Saved from the sidelines: Conservative management of intervertebral disk disease

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Saved from the sidelines: Conservative management of intervertebral disk disease

Score a touchdown with veterinary clients by getting affected dogs back safely on all fours with less monetary investment.
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Apr 19, 2017

"Put me in coach." (Shutterstock)

While CVC expert and educator Theresa Pancotto, DVM, MS, DACVIM (neurology), CCRP, thinks intervertebral disk disease (IVDD) is a primarily a surgical disease in most cases, sometimes—as we all know—the money just isn’t there. Fortunately, grades 1 and 2 IVDD can be treated successfully with conservative management. Read on for how to formulate a winning game plan.

Quick team huddle: Even though grades 1 and 2 IVDD respond favorably to medical management, Dr. Pancotto thinks those cases are still ultimately surgical candidates, and the earlier that pet is treated, the better the prognosis. Be sure to counsel owners on the option of surgery even for cases with comparably mild signs since even ambulatory dogs can have extruded disk material that will never resolve and cause chronic discomfort that goes unrecognized by owners. This is particularly true for dogs with cervical IVDD.

Choose your players wisely

When it comes to conservative management, the location, severity and duration of IVDD all influence whether or not treatment will be successful. Dogs with cervical disease do not respond as well to conservative therapy as do dogs with injury in the T3-L3 area, Dr. Pancotto says. Grades 1 and 2 IVDD on the modified Frankel scale are the best candidates for medical therapy.

First, let’s get everyone on the same page1:

Grade 1: Pain only, no proprioceptive deficits

Grade 2: Ambulatory with or without pain, ataxia, proprioceptive deficits

Grade 3: Fecal and urinary incontinence, nonambulatory tetra/paraparesis

Grade 4: Tetra/paraplegia, incontinence

Grade 5: Loss of deep pain

Chondrodystrophic dogs are the No. 1 dog Dr. Pancotto sees for grade 1 IVDD, especially dachshunds, beagles, cocker spaniels and basset hounds. In large breeds, Labrador retrievers, Weimaraners and German shepherds have a higher incidence of type 1 versus type 2 disease. The patients are typically young (3 to 5 years old) and present with acute pain and some degree of ataxia in either two or four legs. They can progress quickly or stay stagnant over several weeks to months.

The grade of disease is the most important prognostic indicator for whether your patient will respond to conservative therapy. Dr. Pancotto says the prognosis of patients that have lost deep pain is about 50:50 with surgery and essentially 0% without surgery. With increasing severity, patients will have less of a chance of responding to conservative therapy and, as the grade worsens, Dr. Pancotto says the success rate of conservative management goes down 10% to 15%.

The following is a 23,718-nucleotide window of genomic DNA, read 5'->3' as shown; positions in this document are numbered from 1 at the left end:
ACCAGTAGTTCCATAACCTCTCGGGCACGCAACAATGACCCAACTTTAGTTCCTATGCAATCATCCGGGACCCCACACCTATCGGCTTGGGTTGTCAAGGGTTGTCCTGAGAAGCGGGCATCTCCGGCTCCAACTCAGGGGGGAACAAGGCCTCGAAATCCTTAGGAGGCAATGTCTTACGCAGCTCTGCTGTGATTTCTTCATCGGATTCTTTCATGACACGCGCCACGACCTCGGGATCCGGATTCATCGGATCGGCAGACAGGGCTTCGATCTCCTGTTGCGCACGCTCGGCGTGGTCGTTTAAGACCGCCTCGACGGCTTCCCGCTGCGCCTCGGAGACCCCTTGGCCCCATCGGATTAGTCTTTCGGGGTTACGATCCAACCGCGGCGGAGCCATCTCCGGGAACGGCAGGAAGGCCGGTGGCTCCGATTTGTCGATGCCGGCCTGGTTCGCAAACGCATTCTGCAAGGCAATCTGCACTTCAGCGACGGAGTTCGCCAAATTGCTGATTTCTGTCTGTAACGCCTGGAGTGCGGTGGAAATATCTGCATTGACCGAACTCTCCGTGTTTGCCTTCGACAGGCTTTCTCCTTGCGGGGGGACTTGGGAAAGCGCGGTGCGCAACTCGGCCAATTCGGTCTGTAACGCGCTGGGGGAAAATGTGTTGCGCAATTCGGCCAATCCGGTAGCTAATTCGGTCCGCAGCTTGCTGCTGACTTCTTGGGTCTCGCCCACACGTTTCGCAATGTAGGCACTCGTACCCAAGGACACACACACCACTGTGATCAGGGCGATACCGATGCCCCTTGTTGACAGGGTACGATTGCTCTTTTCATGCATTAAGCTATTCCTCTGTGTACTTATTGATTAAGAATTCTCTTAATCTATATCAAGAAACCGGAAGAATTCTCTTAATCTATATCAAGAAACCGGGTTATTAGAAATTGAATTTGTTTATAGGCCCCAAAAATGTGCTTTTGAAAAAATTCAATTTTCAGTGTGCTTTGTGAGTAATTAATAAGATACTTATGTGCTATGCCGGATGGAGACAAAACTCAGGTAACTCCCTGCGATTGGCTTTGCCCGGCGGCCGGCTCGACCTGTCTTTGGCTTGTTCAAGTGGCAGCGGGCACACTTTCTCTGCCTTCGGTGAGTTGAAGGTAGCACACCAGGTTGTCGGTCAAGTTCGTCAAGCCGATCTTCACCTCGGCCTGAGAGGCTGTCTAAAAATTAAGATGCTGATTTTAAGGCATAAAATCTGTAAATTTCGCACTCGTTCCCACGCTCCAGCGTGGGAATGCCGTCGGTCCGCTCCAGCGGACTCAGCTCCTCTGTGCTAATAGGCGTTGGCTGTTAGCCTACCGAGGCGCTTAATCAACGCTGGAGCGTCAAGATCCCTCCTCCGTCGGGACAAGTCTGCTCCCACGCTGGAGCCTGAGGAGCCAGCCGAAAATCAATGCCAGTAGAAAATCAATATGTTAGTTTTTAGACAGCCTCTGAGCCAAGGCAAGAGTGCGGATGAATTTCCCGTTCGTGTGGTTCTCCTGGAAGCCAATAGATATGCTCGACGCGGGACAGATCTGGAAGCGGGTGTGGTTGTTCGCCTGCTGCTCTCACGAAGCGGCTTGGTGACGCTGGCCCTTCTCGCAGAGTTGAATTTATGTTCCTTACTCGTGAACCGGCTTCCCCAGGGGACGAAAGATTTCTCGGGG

The success rate for surgical management of type I IVDD is > 95% and 60% to 80% with type 2 IVDD, depending on ambulatory status.1

On initial assessment, Dr. Pancotto cautions that on physical exam you cannot discriminate between patients that have spinal shock, which is an acute and typically self-limiting functional change in the spinal cord, versus those that have myelomalacia, which is ascending hemorrhage and necrosis that occurs secondary to severe intervertebral disk extrusion. If a patient with a T3-L3 spinal cord injury presents with loss of deep pain, a high panniculus and decreased reflexes in the pelvic limb instead of upper motor neuron signs, then be suspicious of myelomalacia or spinal shock. Spinal shock patients will get better, myelomalacia patients will not. Dr. Pancotto recommends counseling the owner on the possibility of both for up to five days after presentation.

Plot your Xs and Os

The location of the lesion is key. Cranial cervical myelopathy patients frequently present with pain and normal neurologic function. Caudal cervical myelopathy typically presents as thoracic limb weakness with both ataxia and weakness in the pelvic limbs. These signs are commonly seen in older Dobermans with disk-associated Wobbler’s syndrome (DAWS). Reflexes in the thoracic limbs are inaccurate approximately 30% of the time.2 In these cases, Dr. Pancotto recommends assessing the muscle tone of the limb. Dogs with caudal cervical lesions tend to have more “floppy” limbs, and dogs with cranial cervical lesions tend to have increased extensor tone.

The most common location for type 1 nuclear extrusion is T3-L3; within this segment, T10-L2 segments are predisposed, notes Dr. Pancotto, causing upper motor neuron signs in the pelvic limbs. Lesions at L5-S1 cause pain, paraparesis and pelvic limb lower motor neuron signs.

Plain radiographs cannot definitively diagnose a disk problem, Dr. Pancotto says, but they can rule out other conditions (e.g. discospondylitis, atlantoaxial luxation, osteomyelitis, neoplasia), and may have radiographic evidence of narrowed disk spaces and degenerative changes supportive of IVDD.